out this state wa:s rlceived hre last
vv ell -- !1 ent at~rnI Of Mina Hu'
I Aitme McCrary of .\sh voilll, N. C. to
Mlr. Itoberit lieu1:ry of or) .zijii, 5-, ('.
The werbling i i r in May, at the
iohone of or siA1ter. \l r:. W. C. 'T'aylor,
of Ashn , iii. N. C. \lis- Mc('rary ib-s
mlade '!Inon iI.er hoi m(' until a yri
Vgo V.ien s!'v lit t') liv'e with h'ir
sister i .\ hii il. I i is ve ry popiC -
lac and ha:1: a hos; of frienlds here w'ho
wil Ib lit % I in t is announ .
On \\'dneiday afte-'noon Ji.\ :;es
Alaude and .\Iabel Sum1ierel deligihtlii
ly enitertained I the yoting ladies eIII-1
Ml'. and Mrs. It. I1. Boyd eite rtain
(d a do dies a ( and their hitsbandis
at a very elaborate live course dinner
Friday night Air. and 'Mrs. A. B.
lHenry ce!',brated their silver wedding
with ia very elaborate reception at
their home on Musgrove street. Ottr
ing the evening abotra 1:0 guests call
ed and were met at the door by Mr.
Ross Young and Mrs. Robrert David
son. Miss Irene Little and Mr. .ohn
Bell invited them into the parlor
where they were received by Mr. and
Mrs. Hlenry, Mr. Mahaffey of Bates
burg, Mir. and Mirs. (is Blakeley, Mr.
and Mrs,(1. (' Young and Mr. and Mrs.
Bell, mother and father of Mrs. llenry.
From the parlor the guests were in
vited into the dining room by Miss
Ellene McCaslan and Mrs. Mac Ilipp,
of Abbeville. Mirs. L. D. McCrary pre
sided in the dining room whore a de
licious salad and sweet course and
mints were served by Misses Elizabeth
Ilenry, Essie 'Davidson, Susie Owens,
Annie Horton and Florence Rantin.
As the guests left the dining room,
Miss Irene Adair pinned on the favors
which were small silver bells and in
vited them Into the living room where
delightful punch was served by Misses
Maude Pearson and Sallie Belle Bu
ford of Newberry. As the guests left
the living room each one was invited
to register by Mrs. R. D. Young, of
Lianrens. The house was beautiful for
this elaborate affair. The parlor was
decorated in white carnations and
large white bells: the dining room was
in pink carnations and ferns and the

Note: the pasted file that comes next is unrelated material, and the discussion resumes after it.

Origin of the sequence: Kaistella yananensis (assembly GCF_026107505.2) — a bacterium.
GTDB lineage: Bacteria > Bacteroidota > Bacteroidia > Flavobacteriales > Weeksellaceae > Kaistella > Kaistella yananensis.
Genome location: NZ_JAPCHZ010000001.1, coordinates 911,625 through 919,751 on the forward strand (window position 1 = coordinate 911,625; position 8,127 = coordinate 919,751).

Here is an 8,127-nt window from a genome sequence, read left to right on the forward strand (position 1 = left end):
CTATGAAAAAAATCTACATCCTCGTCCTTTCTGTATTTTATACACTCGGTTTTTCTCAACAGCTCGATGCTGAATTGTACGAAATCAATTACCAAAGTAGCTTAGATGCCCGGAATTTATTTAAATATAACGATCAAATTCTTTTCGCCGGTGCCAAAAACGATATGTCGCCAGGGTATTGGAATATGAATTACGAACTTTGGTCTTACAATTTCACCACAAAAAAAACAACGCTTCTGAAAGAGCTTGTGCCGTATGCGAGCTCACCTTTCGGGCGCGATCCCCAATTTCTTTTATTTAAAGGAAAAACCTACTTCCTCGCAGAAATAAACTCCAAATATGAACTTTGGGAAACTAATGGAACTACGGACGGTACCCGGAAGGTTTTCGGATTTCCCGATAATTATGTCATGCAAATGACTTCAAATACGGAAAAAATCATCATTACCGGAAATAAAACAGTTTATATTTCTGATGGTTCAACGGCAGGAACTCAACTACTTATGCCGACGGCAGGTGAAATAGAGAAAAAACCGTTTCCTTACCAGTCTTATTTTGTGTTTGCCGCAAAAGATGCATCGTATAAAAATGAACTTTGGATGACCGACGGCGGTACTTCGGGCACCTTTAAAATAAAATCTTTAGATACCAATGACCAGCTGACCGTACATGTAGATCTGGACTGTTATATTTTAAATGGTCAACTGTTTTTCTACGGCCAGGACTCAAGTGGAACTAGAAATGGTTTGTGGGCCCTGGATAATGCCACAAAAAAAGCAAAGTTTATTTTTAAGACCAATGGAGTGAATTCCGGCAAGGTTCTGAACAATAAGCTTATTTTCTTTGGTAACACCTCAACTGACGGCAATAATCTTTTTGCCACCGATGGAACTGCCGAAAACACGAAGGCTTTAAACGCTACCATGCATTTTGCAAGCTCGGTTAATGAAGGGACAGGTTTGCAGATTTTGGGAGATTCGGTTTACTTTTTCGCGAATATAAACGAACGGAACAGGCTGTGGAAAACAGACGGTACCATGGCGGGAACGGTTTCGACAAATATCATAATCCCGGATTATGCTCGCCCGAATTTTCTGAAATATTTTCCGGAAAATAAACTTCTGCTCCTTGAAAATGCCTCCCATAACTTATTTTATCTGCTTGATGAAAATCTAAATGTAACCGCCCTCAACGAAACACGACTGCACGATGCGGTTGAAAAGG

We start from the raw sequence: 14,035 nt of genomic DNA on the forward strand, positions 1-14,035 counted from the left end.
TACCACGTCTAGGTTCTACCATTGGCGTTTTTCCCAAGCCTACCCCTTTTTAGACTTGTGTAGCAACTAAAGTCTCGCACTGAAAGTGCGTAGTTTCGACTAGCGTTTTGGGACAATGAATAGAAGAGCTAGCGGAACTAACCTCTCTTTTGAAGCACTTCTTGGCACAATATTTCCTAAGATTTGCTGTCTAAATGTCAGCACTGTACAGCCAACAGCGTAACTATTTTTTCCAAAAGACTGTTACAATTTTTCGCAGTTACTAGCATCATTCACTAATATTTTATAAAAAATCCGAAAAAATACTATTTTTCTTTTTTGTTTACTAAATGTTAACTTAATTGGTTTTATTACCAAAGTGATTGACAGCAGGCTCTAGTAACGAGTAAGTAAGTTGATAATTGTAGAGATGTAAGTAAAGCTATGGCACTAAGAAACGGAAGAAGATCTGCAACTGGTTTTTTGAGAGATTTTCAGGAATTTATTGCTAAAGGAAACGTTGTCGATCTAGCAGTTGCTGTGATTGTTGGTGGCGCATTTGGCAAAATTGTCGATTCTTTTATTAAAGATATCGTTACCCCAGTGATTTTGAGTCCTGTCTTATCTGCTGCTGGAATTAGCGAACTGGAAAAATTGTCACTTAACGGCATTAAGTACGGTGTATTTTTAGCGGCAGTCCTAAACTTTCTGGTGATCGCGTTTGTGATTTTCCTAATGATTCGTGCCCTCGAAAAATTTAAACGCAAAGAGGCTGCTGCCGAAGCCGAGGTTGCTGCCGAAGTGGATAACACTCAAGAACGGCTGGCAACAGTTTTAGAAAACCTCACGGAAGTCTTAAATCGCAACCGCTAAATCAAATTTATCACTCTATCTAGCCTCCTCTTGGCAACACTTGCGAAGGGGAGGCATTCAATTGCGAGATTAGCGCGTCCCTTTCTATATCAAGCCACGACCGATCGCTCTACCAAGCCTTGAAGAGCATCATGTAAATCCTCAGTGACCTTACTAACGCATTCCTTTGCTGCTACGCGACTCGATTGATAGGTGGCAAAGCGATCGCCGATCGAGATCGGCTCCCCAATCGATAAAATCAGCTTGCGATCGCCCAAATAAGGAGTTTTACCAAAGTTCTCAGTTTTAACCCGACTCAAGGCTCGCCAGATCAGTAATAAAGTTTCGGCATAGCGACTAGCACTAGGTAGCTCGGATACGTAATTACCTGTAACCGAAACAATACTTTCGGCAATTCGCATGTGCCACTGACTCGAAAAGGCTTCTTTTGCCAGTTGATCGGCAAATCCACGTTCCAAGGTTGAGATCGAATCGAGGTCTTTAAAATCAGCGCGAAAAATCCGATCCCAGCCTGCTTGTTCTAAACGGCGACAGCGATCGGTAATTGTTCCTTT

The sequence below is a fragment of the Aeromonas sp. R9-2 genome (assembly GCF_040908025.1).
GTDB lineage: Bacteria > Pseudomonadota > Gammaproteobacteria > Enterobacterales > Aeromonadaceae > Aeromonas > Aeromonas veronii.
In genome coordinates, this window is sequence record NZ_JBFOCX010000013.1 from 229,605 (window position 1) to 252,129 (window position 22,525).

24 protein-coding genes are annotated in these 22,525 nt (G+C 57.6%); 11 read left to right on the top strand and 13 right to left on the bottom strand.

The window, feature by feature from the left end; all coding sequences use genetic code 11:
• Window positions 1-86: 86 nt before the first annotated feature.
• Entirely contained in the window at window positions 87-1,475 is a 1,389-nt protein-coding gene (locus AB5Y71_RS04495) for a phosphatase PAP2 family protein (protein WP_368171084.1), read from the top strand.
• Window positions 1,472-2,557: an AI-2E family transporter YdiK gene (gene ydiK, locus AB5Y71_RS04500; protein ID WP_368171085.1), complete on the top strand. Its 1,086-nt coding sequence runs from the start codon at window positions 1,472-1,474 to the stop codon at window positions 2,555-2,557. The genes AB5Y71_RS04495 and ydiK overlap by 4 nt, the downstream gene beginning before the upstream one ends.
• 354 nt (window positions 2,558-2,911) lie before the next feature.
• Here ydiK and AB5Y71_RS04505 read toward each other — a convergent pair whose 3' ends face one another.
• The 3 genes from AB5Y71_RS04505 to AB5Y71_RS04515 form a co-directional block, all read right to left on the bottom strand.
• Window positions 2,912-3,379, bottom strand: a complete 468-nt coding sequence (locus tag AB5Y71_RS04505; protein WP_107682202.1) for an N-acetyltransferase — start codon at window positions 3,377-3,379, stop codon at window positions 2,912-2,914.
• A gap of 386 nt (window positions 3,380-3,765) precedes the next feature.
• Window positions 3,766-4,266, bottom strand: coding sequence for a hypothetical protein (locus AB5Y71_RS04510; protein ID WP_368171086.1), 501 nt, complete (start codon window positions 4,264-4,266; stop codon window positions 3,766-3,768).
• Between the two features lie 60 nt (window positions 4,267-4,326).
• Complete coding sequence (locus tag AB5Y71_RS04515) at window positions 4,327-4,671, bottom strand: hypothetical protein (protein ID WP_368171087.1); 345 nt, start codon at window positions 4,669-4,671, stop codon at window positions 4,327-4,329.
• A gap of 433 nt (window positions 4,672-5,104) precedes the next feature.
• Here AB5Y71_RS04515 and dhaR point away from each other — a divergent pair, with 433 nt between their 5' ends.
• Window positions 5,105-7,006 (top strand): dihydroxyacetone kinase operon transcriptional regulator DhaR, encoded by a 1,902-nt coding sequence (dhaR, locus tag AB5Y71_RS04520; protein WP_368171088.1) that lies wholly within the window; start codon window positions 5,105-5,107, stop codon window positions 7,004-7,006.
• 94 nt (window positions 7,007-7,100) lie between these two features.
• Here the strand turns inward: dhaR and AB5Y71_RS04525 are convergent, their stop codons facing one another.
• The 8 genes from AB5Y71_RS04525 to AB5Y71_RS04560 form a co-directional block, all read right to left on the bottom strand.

living room was lovely with palms and
jonquils and buttercups.
The out-of-town guests were Mr.
Mrs. Ross Young of Laurens, ',t*Mr. and
Mrs. Mac H)ipp of Abbeville, Mr. and
Mrs. Bell of Renno, Mr. Mahaffey of
Batesburg, Miss Sallie Bell Buford of
Newberry and 1)r. Creese of Knoxville,
ti's. W. D. Copeland entertained a
few friends on Tnesday at a dinner.
On Monday afternoon the base ball
season opened with the first game
B. M. I. of Greenwood. The afternoon
was fine and toth tennis put it splen
did work. Th~e scoreC was 10 to 6 in
favor of Clinton. The Presbyterian
boys greatly miss their' star catcher,
McCutehecon who is at the dormintory,
ill with plneumonia.
The teachers of the gr'adied school
gave a ver'y interestinlg and1( attrafctiveC
plaiy ini tihe school auditoium on Mon
day night. The prioceeds wvere iused to
buy plictures for the school building.
The last number of tihe L~yeeuim
couirse for' this season will close with
the Beulah Buck Quartet on Wednes
The Methodists have bought one of
111e most desir'able lots in Clinton to
erect theu' n1Wew hurchl on. It is on
th(e cor'ner of Br'oadt and Hale Sti'eets
and betonged to Mr. JTohn Young, who
soild it to theC Metlhodists for $-1,000.
Miss Mary Blean spent1 tihe wek-eind
in Spartanhrurg witht Mrs. L. M. Ken
Miss Dorothy Owens of Hishopville,
splent tihe week-end with her parents
Mr. and( Mi's. McCutcheon of flishop
vylle are 0on the college campus this
week with their son, whlo is ill with
MIes Florie Burdette left last week
foi' a visit to friends in Greenville and(
Fitzgeraldr, Gla. +
Mrs. Punting of Baltimore, is visIt
tng heri f it 'e, \fr. JT. W C"'wand this